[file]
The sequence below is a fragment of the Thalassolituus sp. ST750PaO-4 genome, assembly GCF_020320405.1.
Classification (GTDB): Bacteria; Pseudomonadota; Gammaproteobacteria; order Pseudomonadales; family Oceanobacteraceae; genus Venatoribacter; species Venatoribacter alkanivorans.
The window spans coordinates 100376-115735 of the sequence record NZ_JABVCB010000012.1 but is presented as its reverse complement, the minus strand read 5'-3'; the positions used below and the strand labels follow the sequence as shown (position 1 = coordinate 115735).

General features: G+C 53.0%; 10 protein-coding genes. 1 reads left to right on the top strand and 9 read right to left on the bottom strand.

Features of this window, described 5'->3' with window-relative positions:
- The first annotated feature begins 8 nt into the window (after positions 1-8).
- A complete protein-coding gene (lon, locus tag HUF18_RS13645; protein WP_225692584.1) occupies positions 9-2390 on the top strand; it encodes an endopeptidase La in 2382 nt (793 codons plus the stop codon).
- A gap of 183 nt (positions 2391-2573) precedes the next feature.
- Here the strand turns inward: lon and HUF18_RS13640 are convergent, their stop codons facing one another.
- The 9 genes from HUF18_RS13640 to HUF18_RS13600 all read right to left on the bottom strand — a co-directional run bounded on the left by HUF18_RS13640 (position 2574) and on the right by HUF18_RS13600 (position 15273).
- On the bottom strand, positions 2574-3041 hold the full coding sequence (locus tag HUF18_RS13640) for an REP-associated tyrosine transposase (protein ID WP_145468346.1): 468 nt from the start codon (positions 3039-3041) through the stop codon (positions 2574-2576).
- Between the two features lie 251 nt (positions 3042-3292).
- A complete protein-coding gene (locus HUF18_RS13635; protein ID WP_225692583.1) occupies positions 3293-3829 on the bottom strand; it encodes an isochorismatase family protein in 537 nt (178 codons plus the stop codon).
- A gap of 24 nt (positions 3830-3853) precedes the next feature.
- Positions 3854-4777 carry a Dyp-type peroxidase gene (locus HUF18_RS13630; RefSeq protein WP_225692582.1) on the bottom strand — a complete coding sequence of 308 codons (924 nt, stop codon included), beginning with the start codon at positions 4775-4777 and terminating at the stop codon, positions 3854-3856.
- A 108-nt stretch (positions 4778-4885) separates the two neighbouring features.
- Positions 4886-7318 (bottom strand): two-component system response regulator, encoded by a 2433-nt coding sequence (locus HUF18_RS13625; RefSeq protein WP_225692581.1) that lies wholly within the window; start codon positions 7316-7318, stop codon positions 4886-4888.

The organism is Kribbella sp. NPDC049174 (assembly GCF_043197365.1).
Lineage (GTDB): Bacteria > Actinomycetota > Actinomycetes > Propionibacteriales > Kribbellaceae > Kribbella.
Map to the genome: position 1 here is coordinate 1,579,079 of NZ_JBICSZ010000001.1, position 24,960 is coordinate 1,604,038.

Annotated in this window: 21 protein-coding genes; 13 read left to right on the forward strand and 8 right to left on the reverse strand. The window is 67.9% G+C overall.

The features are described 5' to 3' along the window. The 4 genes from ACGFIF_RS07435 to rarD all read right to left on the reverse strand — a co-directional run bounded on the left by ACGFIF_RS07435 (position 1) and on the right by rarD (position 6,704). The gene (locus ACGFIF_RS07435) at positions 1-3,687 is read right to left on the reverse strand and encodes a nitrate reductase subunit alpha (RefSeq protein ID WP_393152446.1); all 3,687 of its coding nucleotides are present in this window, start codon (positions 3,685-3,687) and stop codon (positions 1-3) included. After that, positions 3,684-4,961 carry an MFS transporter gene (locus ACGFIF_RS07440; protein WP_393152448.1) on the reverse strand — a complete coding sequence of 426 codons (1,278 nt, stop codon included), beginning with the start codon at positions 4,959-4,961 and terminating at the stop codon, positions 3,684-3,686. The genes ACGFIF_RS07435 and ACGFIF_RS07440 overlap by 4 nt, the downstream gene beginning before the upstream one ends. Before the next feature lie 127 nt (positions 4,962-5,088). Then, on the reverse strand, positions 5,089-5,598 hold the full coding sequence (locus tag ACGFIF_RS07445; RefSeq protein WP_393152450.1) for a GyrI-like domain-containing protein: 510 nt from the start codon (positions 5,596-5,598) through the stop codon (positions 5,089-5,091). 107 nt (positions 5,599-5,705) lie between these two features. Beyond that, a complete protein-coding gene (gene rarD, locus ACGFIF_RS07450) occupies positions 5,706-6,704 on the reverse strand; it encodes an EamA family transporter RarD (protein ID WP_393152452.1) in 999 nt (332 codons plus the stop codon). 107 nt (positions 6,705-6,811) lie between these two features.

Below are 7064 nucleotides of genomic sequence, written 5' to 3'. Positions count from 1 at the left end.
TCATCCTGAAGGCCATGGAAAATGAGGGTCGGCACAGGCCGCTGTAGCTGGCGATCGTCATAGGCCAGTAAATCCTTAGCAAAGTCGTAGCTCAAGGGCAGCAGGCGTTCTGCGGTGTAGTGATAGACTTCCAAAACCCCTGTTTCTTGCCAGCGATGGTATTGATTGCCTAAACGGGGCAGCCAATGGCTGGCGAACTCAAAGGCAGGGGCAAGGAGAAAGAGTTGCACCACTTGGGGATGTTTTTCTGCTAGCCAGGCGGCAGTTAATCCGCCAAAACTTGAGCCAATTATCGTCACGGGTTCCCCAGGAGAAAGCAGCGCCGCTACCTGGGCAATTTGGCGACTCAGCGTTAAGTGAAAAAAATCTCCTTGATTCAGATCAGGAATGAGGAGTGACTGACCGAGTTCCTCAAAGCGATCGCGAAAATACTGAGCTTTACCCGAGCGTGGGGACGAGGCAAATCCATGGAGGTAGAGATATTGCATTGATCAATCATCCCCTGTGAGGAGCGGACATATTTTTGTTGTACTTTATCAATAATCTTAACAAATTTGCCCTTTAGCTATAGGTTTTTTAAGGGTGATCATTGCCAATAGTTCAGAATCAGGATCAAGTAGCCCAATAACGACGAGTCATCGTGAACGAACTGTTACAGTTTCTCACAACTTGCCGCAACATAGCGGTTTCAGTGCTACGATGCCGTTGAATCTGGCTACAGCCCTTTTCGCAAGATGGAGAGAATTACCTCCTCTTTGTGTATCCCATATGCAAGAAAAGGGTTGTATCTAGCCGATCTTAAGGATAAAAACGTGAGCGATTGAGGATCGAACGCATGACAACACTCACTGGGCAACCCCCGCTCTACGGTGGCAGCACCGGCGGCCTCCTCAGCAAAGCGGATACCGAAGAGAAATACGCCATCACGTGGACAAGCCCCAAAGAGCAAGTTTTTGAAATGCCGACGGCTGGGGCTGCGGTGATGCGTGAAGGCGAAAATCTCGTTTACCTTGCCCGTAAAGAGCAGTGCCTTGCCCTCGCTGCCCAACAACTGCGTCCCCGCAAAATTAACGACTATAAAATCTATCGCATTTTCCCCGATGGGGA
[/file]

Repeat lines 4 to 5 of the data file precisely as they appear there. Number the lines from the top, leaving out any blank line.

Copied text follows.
General features: G+C 53.0%; 10 protein-coding genes. 1 reads left to right on the top strand and 9 read right to left on the bottom strand.

Features of this window, described 5'->3' with window-relative positions: